Ryan Gustafson leads The Dead Tongues in a performance at Jammin’ Java on May 7, 2022. (Photo by Casey Vock)
Considering the toll that life can take, credit should be given to the songwriters who make it their goal to survey and understand some of the most daunting emotional terrain. The best of them are lucky to stay the course at all, as so many aspiring artists are pushed off course not by their own inabilities or creative drought, but rather consumed or distracted by the infinite other forces defining an existence.
Jake Xerxes Fussell performs at Pie Shop in Washington DC on Jan. 23, 2022. (Photo by Casey Vock)
Authenticity might be the most essential quality for any musician, but that trait seems to be either intrinsic or elusive for humans in general. It’s presumable then that an artist who lives and breathes or — in some rare cases — was brought up on the music they eventually make is better equipped than most to capture listeners through recorded sound and live performance.
A wizardly fingerpicking guitarist and singer who grew up in a Columbus, Georgia, household steeped in traditional music and art, Jake Xerxes Fussell has managed over the course of four studio albums to inventively restore and refashion a wide cross section of folk music from different times and places in American history.
Singer, guitarist, and folk music interpreter Jake Xerxes Fussell releases his forthcoming album, Good and Green Again, on Jan. 21 via Paradise of Bachelors. He then performs at Pie Shop in DC on Sunday, Jan. 23.
Hiss Golden Messenger performs at 9:30 Club on Dec. 8, 2021. (Photos by David LaMason)
MC Taylor, the singer/songwriter at the helm of roots music outfit Hiss Golden Messenger, isn’t afraid to let his California influences show. Though he now lives in Durham, North Carolina, he began his musical career on the Pacific Coast with alt-country band The Court and Spark, and his music is deeply indebted to Laurel Canyon folk-rock and the psychedelic country-rock of the Grateful Dead.
The Grateful Dead never played DC’s 9:30 Club, but HGM’s recent performance there was perhaps a glimpse into what that might’ve been like. After an opening set by Philadelphia singer-songwriter Rosali, HGM took the stage for a set that ran far more than two hours, with plenty of long instrumental jams. They even closed the evening with a cover of the Dead’s “Bird Song.”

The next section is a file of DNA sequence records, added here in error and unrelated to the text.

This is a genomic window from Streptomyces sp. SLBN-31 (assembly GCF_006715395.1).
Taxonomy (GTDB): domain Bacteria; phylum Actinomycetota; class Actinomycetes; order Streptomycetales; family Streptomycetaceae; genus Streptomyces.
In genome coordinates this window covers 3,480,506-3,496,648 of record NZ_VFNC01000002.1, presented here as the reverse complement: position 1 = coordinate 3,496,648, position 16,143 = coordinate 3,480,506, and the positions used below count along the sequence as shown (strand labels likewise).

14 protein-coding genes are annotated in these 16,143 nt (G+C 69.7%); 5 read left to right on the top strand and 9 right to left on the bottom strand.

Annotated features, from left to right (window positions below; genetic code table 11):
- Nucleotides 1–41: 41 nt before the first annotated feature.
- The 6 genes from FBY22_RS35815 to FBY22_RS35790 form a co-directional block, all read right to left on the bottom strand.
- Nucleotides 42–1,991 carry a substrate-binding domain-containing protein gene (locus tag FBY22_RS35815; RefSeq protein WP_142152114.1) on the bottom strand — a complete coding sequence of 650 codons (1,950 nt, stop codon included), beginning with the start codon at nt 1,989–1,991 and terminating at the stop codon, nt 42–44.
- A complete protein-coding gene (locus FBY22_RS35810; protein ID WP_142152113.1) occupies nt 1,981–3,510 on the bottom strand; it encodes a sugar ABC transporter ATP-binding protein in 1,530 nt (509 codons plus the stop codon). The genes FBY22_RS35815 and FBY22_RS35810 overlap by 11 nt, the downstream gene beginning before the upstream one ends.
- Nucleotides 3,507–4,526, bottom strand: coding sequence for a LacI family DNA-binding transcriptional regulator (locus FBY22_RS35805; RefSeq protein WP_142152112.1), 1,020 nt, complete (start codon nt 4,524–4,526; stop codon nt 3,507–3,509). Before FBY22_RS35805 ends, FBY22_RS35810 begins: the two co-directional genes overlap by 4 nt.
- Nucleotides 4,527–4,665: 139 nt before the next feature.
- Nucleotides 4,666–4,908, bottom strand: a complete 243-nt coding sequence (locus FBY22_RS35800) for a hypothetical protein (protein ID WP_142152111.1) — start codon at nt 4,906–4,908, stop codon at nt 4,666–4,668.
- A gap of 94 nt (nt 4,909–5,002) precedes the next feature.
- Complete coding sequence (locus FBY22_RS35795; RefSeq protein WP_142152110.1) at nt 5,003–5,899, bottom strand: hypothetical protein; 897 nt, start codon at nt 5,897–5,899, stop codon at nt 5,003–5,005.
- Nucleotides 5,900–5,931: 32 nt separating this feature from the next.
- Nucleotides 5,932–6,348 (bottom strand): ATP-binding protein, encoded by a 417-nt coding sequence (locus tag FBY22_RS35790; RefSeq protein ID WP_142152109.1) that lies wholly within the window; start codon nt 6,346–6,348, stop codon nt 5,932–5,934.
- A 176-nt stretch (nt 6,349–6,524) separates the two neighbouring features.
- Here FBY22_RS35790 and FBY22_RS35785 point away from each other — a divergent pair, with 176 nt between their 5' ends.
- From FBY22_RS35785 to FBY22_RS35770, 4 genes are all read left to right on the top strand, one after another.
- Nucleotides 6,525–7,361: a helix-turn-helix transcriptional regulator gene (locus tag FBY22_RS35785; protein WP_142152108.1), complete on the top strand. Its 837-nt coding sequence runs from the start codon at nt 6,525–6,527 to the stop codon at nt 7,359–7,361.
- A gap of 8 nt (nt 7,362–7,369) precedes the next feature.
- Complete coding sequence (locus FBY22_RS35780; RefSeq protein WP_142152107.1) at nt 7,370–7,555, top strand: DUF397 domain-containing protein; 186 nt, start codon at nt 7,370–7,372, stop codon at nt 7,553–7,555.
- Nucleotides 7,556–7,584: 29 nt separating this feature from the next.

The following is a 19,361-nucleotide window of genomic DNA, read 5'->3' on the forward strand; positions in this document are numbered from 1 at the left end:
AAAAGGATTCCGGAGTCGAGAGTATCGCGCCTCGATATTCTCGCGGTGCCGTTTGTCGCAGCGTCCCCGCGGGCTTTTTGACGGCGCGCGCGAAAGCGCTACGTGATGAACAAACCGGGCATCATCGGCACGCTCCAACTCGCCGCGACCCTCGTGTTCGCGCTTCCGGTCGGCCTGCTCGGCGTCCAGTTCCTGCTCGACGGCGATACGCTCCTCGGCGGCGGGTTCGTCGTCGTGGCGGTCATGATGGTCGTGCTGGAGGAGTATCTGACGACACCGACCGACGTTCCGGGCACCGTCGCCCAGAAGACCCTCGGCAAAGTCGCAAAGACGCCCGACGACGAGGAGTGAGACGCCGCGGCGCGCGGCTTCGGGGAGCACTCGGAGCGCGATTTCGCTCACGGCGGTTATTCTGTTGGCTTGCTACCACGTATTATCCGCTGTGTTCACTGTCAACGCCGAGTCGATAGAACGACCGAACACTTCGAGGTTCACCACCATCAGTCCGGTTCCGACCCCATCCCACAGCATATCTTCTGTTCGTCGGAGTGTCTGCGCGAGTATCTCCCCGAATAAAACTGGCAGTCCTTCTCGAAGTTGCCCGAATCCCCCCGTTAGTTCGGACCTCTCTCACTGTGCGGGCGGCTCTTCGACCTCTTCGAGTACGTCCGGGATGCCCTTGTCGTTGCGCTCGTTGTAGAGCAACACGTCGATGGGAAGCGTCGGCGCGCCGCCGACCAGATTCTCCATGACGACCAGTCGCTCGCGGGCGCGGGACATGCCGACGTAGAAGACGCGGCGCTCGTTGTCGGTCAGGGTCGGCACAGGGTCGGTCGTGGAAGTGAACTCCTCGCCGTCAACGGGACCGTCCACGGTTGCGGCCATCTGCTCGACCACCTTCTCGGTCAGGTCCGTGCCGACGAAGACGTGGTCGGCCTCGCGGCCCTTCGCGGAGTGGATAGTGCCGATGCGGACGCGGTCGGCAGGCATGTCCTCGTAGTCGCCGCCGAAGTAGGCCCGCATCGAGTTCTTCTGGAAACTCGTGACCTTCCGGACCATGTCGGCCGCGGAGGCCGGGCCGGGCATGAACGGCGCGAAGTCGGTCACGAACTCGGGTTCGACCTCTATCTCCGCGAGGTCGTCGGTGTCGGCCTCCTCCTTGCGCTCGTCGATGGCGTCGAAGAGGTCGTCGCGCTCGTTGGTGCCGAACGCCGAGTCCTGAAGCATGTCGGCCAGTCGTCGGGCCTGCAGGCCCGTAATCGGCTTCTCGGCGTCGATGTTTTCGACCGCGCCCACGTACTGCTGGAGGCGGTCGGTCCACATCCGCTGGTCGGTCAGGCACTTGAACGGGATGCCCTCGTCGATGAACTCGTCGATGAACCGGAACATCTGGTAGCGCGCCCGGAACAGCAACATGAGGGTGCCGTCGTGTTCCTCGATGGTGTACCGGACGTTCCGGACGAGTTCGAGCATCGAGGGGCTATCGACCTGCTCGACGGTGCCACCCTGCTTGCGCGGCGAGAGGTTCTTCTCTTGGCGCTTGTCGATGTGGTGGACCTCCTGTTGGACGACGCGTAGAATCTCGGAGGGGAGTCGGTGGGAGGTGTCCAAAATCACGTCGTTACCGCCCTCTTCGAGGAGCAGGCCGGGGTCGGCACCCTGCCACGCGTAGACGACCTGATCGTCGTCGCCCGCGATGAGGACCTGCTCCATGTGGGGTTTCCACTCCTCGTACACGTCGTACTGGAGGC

2021 Grammy nominee Hiss Golden Messenger are having a busy year! In June, the band released Quietly Blowing It via Merge Records, and they announced a tour that brings them to 9:30 Club on Wednesday, Dec. 8.
Then, Hiss Golden Messenger released a Christmas album, titled O Come All Ye Faithful, last month also via Merge.
MC Taylor fronts Hiss Golden Messenger at 9:30 Club on Jan. 15, 2020. (Photo by Casey Vock)
Anyone entering the 9:30 Club would have known immediately they weren’t attending any ordinary show. After all, you weren’t really passing into the familiar concrete space of the popular club at the end of the U Street Corridor. Rather, you were stepping foot into some sort of old-time fortune-teller’s boutique, a sacred space for sorcerers or sorceresses, or maybe some secret place of worship.
But, for what, those unfamiliar with Hiss Golden Messenger were probably unsure.
Mountain Goats perform at 9:30 Club on April 26, 2019. (Photo by Mark Caicedo)
I’m way late to the party when it comes to The Mountain Goats but my excuse is that the musical road that brought me to John Darnielle and company was very long and winding. To say the least. It finally took me to 9:30 Club to see the band recently.
Moogfest, the top synthesizer festival and conference, celebrates its 15th anniversary in Durham, North Carolina, on April 25-28, 2019. The festival will feature a keynote presentation by Martin Gore of Depeche Mode as well as Daniel Miller of Mute Records, along with performances by Thomas Dolby, Kimbra, GAS, Tim Hecker (performing with the Konoyo Ensemble), Matthew Dear, US Girls, and more.